Kath Alcock paintings: 3
Blechnum capense, partly
Blechnum from the Greek 'blechnon', the name for ferns in general. Minus from the Latin 'minor' meaning smaller, a reference to the small size of the plants of this species first collected by Robert Brown.
Distribution and status
Found only in the southern Mount Lofty Ranges in South Australia, growing in swamps, along streams or on banks, often occuring with B. wattsii. Also found in Queensland, New South Wales, Victoria and Tasmania. Native. Uncommon in South Australia. Common in the other States.
Herbarium regions: Southern Lofty, South Eastern, Green Adelaide
NRM regions: Adelaide and Mount Lofty Ranges, South East
AVH map: SA distribution map (external link)
A large, erect fern to 1 m tall with slow-creeping and branching rhizome, sometime forming a short trunk. Fronds erect, to 1 m or more long, variable in texture from membranous to fairly harsh, young fronds pinkish. Lamina of the frond is divided into pinnae which are longer near the centre of the frond, decreasing in size towards both the tip and base, sterile and fertile fronds dissimilar with fertile fronds frequently drooping, similar in size to sterile fronds. Fruits are dark brown sori covering the underside of lamina on each side of midvein. Seeds are ripe spores are dark brown or black.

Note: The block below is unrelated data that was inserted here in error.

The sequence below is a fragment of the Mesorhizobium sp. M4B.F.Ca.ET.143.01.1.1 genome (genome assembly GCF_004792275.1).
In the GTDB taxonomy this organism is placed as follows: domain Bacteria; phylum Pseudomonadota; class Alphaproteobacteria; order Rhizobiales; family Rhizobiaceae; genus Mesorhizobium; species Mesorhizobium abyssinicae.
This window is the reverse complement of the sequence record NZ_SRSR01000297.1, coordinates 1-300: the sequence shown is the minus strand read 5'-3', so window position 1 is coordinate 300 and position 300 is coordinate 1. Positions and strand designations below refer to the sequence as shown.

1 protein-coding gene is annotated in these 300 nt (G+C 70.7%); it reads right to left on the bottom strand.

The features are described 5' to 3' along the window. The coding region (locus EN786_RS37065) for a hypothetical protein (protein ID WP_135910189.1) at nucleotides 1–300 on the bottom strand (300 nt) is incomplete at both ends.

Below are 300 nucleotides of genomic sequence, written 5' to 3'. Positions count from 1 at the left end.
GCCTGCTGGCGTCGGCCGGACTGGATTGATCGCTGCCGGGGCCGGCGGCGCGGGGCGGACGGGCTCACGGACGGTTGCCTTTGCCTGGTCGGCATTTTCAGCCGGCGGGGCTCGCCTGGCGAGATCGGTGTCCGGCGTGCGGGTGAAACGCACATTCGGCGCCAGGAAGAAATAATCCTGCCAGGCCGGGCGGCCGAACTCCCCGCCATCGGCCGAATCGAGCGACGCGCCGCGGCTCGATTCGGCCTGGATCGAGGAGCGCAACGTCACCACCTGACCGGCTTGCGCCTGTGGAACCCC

Seed collection and propagation
Look under the fronds and collect ones with spores and place in a seal paper bags to prevent spores from fulling out. Leave fronds in the paper bag to dry. The spores will fall off naturally or give the fronds a gentle shake. Use a very fine sieve to separate any unwanted material. Be careful as the spores are very fine. Store spores in an air tight container in a cool and dry place or in a -20oC freezer.